Why everyone is not your customer — revisited

Nearly five years ago (time does indeed fly), I wrote a blog titled “Everyone is not your customer”. Since then I find myself making that same point at least once a month. So it appears some things do bear repeating. 

Everyone is not your customer.

I run an SME too, so I know when you pour your heart and soul into what you’re doing it’s hard to conceive that people might not give a damn. Get over it. Because for every organisation, there is a chunk of humanity who don’t, who won’t ever, give a damn, no matter what you do.

Finding the someones who are your customers can take any number of paths but usually starts with them caring on some level about the same thing you do. Don’t try to please everyone.

Look at any robust and resilient brand out there. These organisations all share a crystal clear knowledge of what they care about and who their customer is. A good first step is figuring out the something to stand for that you care about. Is it low prices, luxury, cool design, the environment, organic products, being Australian made?

This is where the brand formula comes in handy. Your organisational identity of purpose and values, multiplied by the promises you make, divided by the experience you deliver, results in your brand. Working through these elements will help to nail what that something is and just as importantly who out there will desire it.

To learn more about how to share what you care about click here.

Do you know who your customer is? Yes, wonderful, you can get back to the 1001 things on your to-do list. No. Stop everything and figure it out. I mean it. Right now. Because for every day you don’t know, you are wasting resources trying to get the attention of the wrong people.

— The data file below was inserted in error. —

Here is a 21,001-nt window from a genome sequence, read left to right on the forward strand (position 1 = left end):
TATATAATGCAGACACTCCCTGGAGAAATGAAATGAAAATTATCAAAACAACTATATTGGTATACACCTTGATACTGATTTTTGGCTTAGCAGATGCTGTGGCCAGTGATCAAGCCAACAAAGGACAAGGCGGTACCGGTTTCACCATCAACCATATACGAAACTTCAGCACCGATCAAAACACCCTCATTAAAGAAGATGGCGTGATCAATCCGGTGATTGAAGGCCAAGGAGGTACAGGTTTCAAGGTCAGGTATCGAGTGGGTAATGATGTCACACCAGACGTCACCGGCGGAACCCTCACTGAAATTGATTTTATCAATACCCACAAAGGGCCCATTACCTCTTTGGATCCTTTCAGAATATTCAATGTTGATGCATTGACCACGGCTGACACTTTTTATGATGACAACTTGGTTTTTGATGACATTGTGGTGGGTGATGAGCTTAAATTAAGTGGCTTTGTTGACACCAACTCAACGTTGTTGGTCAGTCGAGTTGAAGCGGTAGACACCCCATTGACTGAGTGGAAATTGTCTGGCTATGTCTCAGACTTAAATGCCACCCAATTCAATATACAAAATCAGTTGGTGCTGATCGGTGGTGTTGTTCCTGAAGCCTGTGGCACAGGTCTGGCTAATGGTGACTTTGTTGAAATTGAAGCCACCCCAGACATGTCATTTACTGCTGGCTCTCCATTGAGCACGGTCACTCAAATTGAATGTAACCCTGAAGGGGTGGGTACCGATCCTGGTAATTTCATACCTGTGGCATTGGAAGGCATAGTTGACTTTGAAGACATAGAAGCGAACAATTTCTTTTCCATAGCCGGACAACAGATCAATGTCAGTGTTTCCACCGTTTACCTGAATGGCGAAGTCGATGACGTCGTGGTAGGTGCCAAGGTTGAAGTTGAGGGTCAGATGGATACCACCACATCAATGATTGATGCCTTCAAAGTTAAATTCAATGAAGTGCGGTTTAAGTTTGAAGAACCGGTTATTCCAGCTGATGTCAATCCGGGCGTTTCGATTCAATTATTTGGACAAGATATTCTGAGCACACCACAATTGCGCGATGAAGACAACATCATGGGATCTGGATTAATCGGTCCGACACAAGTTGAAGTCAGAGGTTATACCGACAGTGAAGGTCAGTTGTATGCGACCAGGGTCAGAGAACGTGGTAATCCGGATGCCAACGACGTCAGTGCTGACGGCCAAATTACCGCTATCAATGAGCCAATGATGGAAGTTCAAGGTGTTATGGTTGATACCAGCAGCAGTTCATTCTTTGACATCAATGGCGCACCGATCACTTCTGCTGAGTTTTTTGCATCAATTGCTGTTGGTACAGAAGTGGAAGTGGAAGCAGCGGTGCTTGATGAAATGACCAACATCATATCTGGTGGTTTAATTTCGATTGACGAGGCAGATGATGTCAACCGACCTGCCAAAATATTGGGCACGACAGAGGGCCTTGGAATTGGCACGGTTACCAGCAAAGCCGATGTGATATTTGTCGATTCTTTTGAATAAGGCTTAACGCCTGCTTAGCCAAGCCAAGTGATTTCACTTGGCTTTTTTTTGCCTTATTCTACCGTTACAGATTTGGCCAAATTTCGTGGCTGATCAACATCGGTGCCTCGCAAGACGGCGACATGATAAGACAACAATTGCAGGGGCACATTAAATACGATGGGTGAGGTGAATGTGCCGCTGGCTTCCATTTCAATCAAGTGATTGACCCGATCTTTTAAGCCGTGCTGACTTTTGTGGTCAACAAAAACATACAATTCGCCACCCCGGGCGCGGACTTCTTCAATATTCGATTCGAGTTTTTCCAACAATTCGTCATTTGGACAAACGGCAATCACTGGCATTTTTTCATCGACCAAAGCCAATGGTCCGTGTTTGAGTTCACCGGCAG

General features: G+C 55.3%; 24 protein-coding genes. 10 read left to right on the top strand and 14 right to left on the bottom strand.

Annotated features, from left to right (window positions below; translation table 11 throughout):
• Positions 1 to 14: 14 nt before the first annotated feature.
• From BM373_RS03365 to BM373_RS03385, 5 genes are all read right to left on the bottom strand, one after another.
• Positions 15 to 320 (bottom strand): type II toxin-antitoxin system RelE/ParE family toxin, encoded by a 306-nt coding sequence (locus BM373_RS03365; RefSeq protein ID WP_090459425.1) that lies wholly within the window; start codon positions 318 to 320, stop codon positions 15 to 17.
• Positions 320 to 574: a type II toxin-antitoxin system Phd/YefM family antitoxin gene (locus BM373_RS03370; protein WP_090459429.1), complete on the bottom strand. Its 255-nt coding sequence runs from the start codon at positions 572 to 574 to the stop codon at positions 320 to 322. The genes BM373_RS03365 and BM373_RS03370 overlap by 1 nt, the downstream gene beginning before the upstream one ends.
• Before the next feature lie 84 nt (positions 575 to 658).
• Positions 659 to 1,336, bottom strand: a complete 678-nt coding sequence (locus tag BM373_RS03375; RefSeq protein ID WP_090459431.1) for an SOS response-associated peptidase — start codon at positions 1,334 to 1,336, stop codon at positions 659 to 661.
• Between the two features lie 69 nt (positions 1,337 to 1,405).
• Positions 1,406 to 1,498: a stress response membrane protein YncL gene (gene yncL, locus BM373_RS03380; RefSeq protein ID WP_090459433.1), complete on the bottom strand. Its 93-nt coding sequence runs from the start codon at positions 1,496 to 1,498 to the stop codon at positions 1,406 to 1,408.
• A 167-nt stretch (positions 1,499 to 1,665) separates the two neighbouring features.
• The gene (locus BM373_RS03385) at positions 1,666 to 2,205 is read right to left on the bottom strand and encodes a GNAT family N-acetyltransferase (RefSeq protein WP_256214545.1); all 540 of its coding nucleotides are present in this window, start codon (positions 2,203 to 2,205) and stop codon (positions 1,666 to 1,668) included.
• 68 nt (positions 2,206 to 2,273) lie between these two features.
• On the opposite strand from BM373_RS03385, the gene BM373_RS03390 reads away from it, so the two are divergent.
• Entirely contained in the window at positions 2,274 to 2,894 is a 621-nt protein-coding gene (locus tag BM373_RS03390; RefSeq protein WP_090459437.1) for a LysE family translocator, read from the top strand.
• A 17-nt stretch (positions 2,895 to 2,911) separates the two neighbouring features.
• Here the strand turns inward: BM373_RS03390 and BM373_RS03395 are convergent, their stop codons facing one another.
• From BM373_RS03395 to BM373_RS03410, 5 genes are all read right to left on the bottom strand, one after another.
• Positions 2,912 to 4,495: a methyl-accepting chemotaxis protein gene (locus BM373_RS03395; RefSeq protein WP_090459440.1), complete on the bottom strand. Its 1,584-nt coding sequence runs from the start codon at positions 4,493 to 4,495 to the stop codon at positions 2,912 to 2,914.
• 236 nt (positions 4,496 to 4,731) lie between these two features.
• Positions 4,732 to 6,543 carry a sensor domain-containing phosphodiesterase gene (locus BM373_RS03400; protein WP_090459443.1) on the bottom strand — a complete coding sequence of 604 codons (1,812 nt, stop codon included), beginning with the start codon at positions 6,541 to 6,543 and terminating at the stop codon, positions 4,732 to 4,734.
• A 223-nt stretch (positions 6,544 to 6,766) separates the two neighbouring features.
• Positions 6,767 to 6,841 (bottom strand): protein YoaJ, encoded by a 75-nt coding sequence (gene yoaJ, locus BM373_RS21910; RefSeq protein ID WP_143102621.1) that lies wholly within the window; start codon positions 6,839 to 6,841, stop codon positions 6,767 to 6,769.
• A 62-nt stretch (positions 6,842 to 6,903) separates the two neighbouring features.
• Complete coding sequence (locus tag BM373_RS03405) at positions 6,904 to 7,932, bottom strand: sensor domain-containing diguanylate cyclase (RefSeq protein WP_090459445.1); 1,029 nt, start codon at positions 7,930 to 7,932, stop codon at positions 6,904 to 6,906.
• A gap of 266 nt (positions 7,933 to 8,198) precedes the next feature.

Do they live in the city or the country? What do they like to do? How old are they? Are they married, single, have kids? Are they male or female or both? Are they little kids or teenagers? Are they party animals or homebodies? Do they live in a house or an apartment or a commune? Do they have a car or ride a bike?

Keep asking questions until you have a picture. You’ll also need to adjust as you learn more about them. But you’ve got to look, collect information, get to know them using surveys. Track what, when and how often they interact with you. Talk to your team who are on the frontlines — they will have tidbits galore to tell you.

And once you know who the collective ‘they’ are, you can break them up into groups, because even if you don’t have the inclination to go the whole “segment of one” route, a little segmentation goes a long way. Now you can tweak the experience to hit their particular sweet spot — from how you sell, to what you sell and how you talk about it. Loyalty goes up. Hassles go down.

Repeat after me: everyone is not my customer. Now, get started.

See you next week.

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